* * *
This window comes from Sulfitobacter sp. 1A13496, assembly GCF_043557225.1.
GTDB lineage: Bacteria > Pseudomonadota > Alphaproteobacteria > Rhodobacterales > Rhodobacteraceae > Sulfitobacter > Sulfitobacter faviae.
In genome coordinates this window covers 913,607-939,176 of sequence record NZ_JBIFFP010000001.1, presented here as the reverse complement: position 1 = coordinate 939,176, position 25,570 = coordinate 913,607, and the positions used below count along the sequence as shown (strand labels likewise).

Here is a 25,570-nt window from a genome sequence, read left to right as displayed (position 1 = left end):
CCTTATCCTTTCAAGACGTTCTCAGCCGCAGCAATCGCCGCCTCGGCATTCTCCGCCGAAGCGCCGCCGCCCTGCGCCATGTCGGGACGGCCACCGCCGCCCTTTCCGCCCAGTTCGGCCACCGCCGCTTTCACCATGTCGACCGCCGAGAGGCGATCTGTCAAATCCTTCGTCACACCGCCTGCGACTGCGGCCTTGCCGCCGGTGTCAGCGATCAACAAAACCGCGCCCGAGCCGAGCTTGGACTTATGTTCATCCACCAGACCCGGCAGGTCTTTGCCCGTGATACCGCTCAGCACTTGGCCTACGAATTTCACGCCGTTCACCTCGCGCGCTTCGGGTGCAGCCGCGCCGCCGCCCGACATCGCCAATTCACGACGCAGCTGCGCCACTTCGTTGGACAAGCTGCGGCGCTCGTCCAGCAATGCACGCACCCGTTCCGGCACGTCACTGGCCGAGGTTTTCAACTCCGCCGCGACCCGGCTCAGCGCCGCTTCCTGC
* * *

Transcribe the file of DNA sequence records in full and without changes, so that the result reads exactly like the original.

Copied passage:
This window comes from Sulfitobacter sp. 1A13496, assembly GCF_043557225.1.
GTDB lineage: Bacteria > Pseudomonadota > Alphaproteobacteria > Rhodobacterales > Rhodobacteraceae > Sulfitobacter > Sulfitobacter faviae.
In genome coordinates this window covers 913,607-939,176 of sequence record NZ_JBIFFP010000001.1, presented here as the reverse complement: position 1 = coordinate 939,176, position 25,570 = coordinate 913,607, and the positions used below count along the sequence as shown (strand labels likewise).

Here is a 25,570-nt window from a genome sequence, read left to right as displayed (position 1 = left end):
CCTTATCCTTTCAAGACGTTCTCAGCCGCAGCAATCGCCGCCTCGGCATTCTCCGCCGAAGCGCCGCCGCCCTGCGCCATGTCGGGACGGCCACCGCCGCCCTTTCCGCCCAGTTCGGCCACCGCCGCTTTCACCATGTCGACCGCCGAGAGGCGATCTGTCAAATCCTTCGTCACACCGCCTGCGACTGCGGCCTTGCCGCCGGTGTCAGCGATCAACAAAACCGCGCCCGAGCCGAGCTTGGACTTATGTTCATCCACCAGACCCGGCAGGTCTTTGCCCGTGATACCGCTCAGCACTTGGCCTACGAATTTCACGCCGTTCACCTCGCGCGCTTCGGGTGCAGCCGCGCCGCCGCCCGACATCGCCAATTCACGACGCAGCTGCGCCACTTCGTTGGACAAGCTGCGGCGCTCGTCCAGCAATGCACGCACCCGTTCCGGCACGTCACTGGCCGAGGTTTTCAACTCCGCCGCGACCCGGCTCAGCGCCGCTTCCTGC